I stand for the rejection of any approach to climate change which threatens to destroy or prevent secure employment, to drive down wages or working conditions, to arrest economic development around the world, to forbid the working classes and non-white people from having children, to inflate the fuel prices that always hit the poor hardest, or to restrict either travel opportunities or a full diet to the rich.
I stand for enabling and requiring fathers to live up to their responsibilities. Paternal authority and paternal responsibility require an economic basis such as only the State can ever guarantee, and such as only the State can very often deliver. That basis is high-waged, high-skilled, high-status employment. All aspects of public policy must take account of this urgent social and cultural need. Not least, that includes energy policy. Furthermore, paternal authority cannot be affirmed while fathers are torn away from their children and harvested in needless wars.
And I stand for the full compatibility between, on the one hand, the highest view of human demographic, economic, intellectual and cultural expansion and development, and, on the other hand, the most active concern for the conservation of the natural world and of the treasures bequeathed by such expansion and development in the past.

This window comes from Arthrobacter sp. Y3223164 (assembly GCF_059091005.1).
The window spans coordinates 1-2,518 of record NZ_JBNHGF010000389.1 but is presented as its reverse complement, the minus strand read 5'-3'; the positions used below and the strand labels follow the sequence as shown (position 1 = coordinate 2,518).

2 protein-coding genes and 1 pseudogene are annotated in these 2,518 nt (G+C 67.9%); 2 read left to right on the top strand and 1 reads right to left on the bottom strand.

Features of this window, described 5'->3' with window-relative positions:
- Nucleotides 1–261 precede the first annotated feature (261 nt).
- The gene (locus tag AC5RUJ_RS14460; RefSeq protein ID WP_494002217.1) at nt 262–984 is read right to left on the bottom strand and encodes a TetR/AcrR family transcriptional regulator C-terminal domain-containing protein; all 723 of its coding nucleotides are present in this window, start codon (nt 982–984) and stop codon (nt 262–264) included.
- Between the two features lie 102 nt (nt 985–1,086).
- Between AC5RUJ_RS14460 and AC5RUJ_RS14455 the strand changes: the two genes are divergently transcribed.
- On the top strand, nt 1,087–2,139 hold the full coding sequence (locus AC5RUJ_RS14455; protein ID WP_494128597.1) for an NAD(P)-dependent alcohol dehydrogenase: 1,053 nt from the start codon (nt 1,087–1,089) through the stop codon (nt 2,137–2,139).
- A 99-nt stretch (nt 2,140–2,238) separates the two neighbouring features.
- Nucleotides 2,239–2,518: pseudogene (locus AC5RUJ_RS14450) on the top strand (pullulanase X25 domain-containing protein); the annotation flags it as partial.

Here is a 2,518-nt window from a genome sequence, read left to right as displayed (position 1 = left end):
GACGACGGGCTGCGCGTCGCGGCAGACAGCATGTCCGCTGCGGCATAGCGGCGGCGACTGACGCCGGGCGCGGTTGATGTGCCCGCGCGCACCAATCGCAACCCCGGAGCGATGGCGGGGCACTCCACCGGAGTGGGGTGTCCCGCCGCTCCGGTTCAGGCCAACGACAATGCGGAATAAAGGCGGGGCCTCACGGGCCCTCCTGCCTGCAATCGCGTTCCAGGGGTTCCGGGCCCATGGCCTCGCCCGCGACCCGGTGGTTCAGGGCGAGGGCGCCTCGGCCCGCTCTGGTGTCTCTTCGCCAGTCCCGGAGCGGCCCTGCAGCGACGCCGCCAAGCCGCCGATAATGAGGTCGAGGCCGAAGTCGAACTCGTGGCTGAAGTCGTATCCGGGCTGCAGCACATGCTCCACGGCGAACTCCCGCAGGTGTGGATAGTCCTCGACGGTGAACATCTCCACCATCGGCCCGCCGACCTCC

To my delight, Progress is reintegrating former SDP stalwarts while campaigning against tax avoidance and in favour of keeping the East Coast Main Line in public ownership. To my delight, the LRC is reintegrating disaffiliated trade unions, and small Leftist organisations with heritage names; such are now constitutionally committed, by their LRC affiliation, to the election of a Labour Government.
But more problematic individuals and groupuscules also operate on the Far Left. There are 11 Labour MPs on the Advisory Council of the neoconservative Henry Jackson Society. Ken Livingstone was readmitted after nowhere near the years of expulsion that I have served. Dan Hodges has never been expelled.
I can see no reason why my views might continue to place me beyond the Pale.Tags: Domestic (UK)
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This post was written by David Lindsay